Your path to a zero carbon business
Four-part plan to help start, and continue, on the path to a zero carbon business
28th November 2022, 11:20 am
Don’t know where to start, or how to keep going, on reducing your business’s carbon footprint?
Harnessing our experience, at TalkTalk we’ve developed a simple Measure.Engage.Act.Design. structure to give businesses in Greater Manchester some inspiration on how to start and keep going.
#1 Measure: your footprint
As management guru Peter Drucker said, what you can’t measure you can’t manage. It can be daunting, but there are resources to help – SME Climate Hub in particular has great tools.
#2 Measure: Make a commitment
Like a diet or an exercise challenge, if you publicly declare your intention you’re more likely to stick with it. TalkTalk have signed up to Science Based Targets and UN’s Race to Zero pledges; for smaller businesses again the SME Climate Hub is a good example.
#3 Engage: your stakeholders
You will be surprised by the interest in net zero and carbon emissions from across the spectrum, and not just your typical treehugger. In my role, two groups in particular are engaged – investors and large enterprise business customers we serve.
Find out what these stakeholders expect – it helps you on your goals and can also be beneficial to your bottom line.
#4 Engage: Find your fans
You may well have an untapped pool of sustainability champions within your employee base.
At TalkTalk we have a #netzeroheroes network of over 100 employees, who champion our environmental causes. The group have collected pledges on how employees can help with our sustainability goals. They also raise awareness in a fun way, such as a Christmas clothes swap.
Harnessing that passion can help you go further on achieving your goals.
#5 Engage: What’s your industry doing?
We can not do this all alone. Finding out what’s happening in your sector is vital to see how you can reach your goals. Within UK telecoms, a major transformation is happening from century-old copper phone lines to ultrafast fibreoptic broadband. Our own research has found this new technology is up to 80% less energy intensive; accelerating this shift is integral to our climate change goals.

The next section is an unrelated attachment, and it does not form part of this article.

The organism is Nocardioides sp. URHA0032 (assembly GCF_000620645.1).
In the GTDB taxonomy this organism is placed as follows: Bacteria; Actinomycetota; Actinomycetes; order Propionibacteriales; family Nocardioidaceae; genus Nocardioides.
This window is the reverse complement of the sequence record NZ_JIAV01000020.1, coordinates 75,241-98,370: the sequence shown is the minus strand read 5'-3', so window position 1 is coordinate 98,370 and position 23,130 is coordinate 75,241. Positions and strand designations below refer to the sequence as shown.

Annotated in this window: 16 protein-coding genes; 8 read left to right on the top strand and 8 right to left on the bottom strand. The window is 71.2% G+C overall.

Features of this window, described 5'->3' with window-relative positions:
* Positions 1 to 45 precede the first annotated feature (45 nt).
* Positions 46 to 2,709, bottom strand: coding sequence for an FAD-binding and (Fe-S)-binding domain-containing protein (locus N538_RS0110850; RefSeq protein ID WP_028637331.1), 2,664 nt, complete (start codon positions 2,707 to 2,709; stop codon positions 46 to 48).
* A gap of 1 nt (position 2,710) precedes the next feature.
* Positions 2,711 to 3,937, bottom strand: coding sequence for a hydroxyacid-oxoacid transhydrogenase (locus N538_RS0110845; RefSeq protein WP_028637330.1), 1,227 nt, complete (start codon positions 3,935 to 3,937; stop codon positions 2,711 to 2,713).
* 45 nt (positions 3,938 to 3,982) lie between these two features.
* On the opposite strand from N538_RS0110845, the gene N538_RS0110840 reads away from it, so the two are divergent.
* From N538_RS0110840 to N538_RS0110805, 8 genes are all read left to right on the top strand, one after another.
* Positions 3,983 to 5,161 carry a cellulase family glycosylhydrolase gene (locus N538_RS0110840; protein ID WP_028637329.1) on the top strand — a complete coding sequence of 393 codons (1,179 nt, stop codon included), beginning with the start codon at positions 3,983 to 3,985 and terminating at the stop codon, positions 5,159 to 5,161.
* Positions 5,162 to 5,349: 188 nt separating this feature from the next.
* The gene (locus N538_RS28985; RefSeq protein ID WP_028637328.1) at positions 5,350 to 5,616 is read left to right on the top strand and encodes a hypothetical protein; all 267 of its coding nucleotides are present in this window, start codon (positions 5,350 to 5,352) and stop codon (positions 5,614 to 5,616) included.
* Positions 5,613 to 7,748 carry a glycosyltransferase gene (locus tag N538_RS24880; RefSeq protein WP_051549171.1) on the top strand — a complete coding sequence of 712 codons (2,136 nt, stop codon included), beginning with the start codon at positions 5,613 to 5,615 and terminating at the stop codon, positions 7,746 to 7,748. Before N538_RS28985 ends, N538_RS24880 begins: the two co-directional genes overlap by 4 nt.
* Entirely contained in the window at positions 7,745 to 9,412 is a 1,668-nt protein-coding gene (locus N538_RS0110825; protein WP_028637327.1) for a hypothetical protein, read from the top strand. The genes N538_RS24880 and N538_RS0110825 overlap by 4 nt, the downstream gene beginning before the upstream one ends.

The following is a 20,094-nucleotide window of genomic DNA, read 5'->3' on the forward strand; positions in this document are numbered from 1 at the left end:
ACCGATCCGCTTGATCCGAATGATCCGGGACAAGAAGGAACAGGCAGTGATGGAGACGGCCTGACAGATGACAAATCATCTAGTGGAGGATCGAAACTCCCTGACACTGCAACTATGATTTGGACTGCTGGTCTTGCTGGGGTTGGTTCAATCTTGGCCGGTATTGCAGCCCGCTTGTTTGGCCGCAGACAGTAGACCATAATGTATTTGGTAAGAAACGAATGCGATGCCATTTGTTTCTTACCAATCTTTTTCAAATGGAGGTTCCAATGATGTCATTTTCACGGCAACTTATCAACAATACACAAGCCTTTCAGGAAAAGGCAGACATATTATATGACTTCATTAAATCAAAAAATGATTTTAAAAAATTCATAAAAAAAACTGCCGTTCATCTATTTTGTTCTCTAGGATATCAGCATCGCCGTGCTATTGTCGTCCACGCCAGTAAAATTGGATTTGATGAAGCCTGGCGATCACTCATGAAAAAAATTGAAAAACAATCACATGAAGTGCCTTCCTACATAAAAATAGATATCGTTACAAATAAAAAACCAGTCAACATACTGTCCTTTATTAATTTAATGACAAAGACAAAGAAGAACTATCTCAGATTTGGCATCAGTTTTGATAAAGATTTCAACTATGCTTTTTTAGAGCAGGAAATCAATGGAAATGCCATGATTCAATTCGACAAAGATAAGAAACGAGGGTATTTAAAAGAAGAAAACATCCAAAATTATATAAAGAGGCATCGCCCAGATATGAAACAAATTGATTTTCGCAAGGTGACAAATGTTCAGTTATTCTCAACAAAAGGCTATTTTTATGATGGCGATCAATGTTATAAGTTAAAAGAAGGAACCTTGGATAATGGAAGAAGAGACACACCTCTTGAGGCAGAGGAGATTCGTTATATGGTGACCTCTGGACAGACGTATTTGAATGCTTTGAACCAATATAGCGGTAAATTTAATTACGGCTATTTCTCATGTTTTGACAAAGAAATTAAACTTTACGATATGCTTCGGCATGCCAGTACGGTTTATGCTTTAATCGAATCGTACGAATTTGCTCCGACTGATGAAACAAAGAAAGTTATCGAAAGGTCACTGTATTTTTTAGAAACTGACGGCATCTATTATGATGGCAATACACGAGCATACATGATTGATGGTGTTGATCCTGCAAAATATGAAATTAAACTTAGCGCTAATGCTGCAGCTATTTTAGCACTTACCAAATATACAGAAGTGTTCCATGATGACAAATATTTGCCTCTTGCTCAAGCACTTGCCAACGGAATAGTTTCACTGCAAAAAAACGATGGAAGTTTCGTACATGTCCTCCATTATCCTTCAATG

#6 Act: Less is more
In this time of soaring energy bills, finding ways to reduce energy is a more important than ever. Despite network traffic climbing 40% post pandemic, we’ve managed to reduce the electricity consumption in our data centres by over 15% in last three years. This contributed to overall 80% reduction in carbon footprint of data centres (scope 1&2) over five years. So closely monitoring energy usage is win-win for climate and costs.
#7 Act: invest in innovation
In tackling climate change, there are also great opportunities for innovation. At TalkTalk we’ve invested in air to cool data rooms in the data centres – cooling the equipment through natural air and not greenhouse gas emitting fans. This investment has yielded great costs savings (part of #6 above). For any business in Greater Manchester looking to invest in low carbon technologies, take a look at the TalkTalk Full Fibre Fund, which is offering financial assistance to achieve your sustainability transformation.
#8 Act: circularity
Embracing circular principles can help – it reduces waste, emissions and helps drive down costs. We send out millions of routers and household electronic equipment each year. What we’ve noticed is that by refurbishing old routers we use 18x less carbon emissions than manufacturing a new one, compared to manufacturing a new one. So far this year it’s saved around 3,000 tonnes of CO2e, so circularity really helps.
#9 Design: new products
There’s no point making all that effort to transform your business, only to revert back to carbon-intensive ways.
When you’re launching a new product or service, can you estimate the climate impact and whether this help or hinder your goals? The latest device TalkTalk has launched – a Wi-Fi Booster – now comes with recycled plastic and no single-use plastic in packaging.
#10 Design: part of the organisation
It’s been said that 80% of the environmental impact of a product or service is determined in the design phase. So it’s vital to be considering how we consider future products, services and roadmaps.
At TalkTalk, we’ve just started this, ensuring that no major new products are signed off without consideration of the environmental impact. Can you embed sustainability in such a way to your organisation?